Granted, not thinking outside the ­circle is an inherent fault of the sectarian left but some of our most prominent left-wing journalists have it, too. Working-class support for nationalisation? Good. Right answer! Working-class opposition to benefit scroungers and further mass immigration? Bad. Wrong answer! Would you like to try again? In his essay “In Defence of Comrade Zilliacus” (1947) Orwell reckoned that left-wing intellectuals saw only what they wanted to see. For all their talk of representing the people, they hated the masses. “What they are frightened of is the prevailing opinion within their own group . . . there is always an orthodoxy, a parrot-cry . . .”

The game is hard and he may go down in a welter of knives, yet Corbyn still has time. He may go on making the same speech – on the benefits of apple pie to apple growers – but at some point he will have to drop the wish-list and get on the side of the British people as they are, and live with that, and build into it. Only the nation state can even begin to do the things he wants to do. The quicker he gets that, the quicker we can see if the latest incarnation of new Labour has a future.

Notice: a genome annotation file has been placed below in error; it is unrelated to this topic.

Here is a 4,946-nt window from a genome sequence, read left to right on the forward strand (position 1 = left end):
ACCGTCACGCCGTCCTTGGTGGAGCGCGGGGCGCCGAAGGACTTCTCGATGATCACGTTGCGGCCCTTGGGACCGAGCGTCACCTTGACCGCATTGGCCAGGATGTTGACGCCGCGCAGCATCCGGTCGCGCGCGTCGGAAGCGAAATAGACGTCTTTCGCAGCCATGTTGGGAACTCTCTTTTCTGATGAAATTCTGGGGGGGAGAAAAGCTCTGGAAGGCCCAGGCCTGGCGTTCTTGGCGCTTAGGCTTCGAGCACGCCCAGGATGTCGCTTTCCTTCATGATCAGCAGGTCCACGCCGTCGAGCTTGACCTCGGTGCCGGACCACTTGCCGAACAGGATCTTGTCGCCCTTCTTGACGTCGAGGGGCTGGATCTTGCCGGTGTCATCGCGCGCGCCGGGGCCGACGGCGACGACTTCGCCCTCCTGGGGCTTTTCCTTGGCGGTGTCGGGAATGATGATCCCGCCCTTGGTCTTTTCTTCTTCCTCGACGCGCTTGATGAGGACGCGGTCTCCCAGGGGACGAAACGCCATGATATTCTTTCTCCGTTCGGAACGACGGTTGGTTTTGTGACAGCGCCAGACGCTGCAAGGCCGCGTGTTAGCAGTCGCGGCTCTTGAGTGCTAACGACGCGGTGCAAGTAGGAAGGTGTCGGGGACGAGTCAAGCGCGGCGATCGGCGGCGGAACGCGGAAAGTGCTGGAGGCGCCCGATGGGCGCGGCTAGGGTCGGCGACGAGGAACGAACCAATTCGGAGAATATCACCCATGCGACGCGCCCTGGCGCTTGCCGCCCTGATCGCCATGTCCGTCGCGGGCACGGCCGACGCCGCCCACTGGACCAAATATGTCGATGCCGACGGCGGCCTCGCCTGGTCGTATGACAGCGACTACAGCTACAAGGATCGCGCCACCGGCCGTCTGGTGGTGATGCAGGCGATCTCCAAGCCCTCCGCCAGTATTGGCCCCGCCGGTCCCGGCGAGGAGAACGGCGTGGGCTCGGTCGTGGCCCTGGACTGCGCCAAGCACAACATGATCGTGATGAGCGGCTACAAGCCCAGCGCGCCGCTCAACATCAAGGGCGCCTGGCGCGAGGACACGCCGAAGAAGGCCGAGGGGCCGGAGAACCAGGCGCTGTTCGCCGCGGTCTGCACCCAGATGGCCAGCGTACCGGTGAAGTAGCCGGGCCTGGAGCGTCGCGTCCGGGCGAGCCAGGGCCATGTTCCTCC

Robert Colls is the author of “George Orwell: English Rebel” (Oxford University Press)

This article first appeared in the 08 October 2015 issue of the New Statesman, Putin vs Isis